Endurance athlete Jesse Itzler knew the payoffs of a grueling physical challenge. He had scaled the vertical equivalent of Mount Everest in a weekend, run 100 miles in 24 hours and trained with a former Navy SEAL under his roof for 30 days. But how, he thought, could he make these fitness challenges really benefit the world at large?
The answer came in January 2016 when he made his New Year’s resolution, vowing to do 2,016 of each of the five exercises he hated the most that month — burpees, push-ups and crunches — for a good cause. He challenged friends on social media to join him, offering a $100 donation for each that completed the challenge. The response was larger than he expected.
So big in fact, that he kicked off 2017 with a website and a dedicated Facebook group now called #WeDoHardStuff, which boasts almost 11,000 members around the globe. Since its inception, the group has raised more than half a million dollars for charities such as the Special Operations Warrior Foundation, the Triple Negative Breast Cancer Foundation and the Autism Hope Alliance. It also has helped build a school with Pencils of Promise.
The exercise, Itzler says, was the selling point. “I’ve never heard anyone say, ‘I want to be less fit.’” Group accountability and the idea that you’re helping a child in need or funding important research also kept people in the challenge when they didn’t feel up to it.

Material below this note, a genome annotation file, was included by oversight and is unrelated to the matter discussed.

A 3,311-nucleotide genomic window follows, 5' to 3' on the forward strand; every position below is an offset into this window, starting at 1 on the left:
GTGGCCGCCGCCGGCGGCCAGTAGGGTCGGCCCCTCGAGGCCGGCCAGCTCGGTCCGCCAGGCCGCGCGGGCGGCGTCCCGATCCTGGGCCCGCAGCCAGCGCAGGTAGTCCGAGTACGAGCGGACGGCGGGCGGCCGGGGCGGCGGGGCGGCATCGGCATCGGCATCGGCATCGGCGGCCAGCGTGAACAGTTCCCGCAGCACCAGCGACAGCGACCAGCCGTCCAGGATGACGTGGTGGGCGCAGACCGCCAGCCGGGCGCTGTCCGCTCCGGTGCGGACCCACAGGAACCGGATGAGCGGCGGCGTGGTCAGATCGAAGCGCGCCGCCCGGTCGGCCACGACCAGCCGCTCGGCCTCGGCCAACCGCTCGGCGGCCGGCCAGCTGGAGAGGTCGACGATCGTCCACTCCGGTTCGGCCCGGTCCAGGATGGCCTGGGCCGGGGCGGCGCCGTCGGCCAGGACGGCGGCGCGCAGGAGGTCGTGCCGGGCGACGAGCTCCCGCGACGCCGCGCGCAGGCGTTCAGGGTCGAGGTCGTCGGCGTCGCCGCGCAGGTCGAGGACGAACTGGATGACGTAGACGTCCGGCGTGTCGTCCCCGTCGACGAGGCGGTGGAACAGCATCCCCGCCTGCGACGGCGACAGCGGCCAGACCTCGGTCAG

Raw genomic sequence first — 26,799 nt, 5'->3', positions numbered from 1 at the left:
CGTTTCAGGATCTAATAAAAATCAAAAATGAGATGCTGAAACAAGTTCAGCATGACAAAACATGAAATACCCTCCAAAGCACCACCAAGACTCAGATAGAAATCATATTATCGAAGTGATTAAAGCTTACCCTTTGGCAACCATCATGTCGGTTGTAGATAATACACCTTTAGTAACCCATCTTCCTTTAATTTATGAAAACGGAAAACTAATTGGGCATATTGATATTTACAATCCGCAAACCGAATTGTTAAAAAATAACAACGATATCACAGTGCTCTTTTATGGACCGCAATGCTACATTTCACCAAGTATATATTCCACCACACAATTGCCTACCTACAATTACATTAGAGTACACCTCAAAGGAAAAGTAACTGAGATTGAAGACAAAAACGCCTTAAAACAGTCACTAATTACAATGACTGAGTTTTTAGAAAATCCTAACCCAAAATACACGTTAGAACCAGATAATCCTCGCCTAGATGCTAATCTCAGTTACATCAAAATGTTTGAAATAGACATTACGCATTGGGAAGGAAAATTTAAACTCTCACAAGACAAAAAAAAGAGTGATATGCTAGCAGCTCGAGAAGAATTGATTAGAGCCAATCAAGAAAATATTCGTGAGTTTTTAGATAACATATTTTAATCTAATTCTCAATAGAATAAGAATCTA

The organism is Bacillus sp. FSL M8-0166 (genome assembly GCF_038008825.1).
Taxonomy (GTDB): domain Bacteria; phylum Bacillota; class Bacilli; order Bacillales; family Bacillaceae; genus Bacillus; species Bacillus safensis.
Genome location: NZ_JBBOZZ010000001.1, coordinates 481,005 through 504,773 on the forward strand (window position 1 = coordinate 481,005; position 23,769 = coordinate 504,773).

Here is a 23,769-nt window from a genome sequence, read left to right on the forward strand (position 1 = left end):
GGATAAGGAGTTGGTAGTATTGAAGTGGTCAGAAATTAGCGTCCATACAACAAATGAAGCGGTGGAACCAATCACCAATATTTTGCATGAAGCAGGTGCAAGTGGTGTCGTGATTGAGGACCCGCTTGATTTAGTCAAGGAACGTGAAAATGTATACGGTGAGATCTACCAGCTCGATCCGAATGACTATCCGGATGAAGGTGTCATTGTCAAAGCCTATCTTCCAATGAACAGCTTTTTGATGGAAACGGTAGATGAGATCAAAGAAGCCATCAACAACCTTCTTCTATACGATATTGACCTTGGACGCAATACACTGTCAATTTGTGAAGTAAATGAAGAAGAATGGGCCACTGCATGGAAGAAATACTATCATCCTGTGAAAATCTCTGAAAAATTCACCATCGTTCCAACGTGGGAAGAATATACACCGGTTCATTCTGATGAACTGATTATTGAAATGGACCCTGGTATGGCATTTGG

How does #fitlanthropy work?
Each month, Itzler sets a new challenge and a new charity. Most are physical, such as January’s challenge that asked participants to complete as many as 45 hashtag workouts with each letter of the hashtag—such as #NewYearNewMe and #ThisOneIsReallyHard—correlating to a challenging exercise. The workouts ranged from planks to lunges to squat jumping jacks to chair dips.
But there are also wellness and mental health challenges such as writing someone a thank-you or an apology letter, taking a cold shower or performing an act of community service.
“I wanted to make it really participatory. I didn’t want to limit it to people with access to gym equipment or treadmills,” Itzler explains. “Anyone can do it. We just give them something to follow.”
Group members post their progress on Facebook to get praise and encouragement from the group, or they just use it to seek support and share weaknesses when they’re having a hard time staying on track. Furthermore, Itzler says, sweaty selfies provide visual proof to those struggling to commit that even the busiest among us find ways to squeeze in exercise.
For some newbies to the group, the challenge may be the first time they’ve pushed themselves as hard in exercise, he says, and many fear the discomfort and embarrassment that comes along with being pushed out of their comfort zone. But it’s also where they’re more likely to see results, both on and off the scale.
“Once you start something and start seeing results and feeling good about the effort, that’s when the magic happens,” Itzler says.
He says he has seen tremendous personal transformations in the group as participants get active, shed excess weight and acquire a new confidence.
But aside from the scale, Itzler says, he also has seen many participants become more goal oriented, challenging themselves to take on more difficult challenges, both in fitness and at work.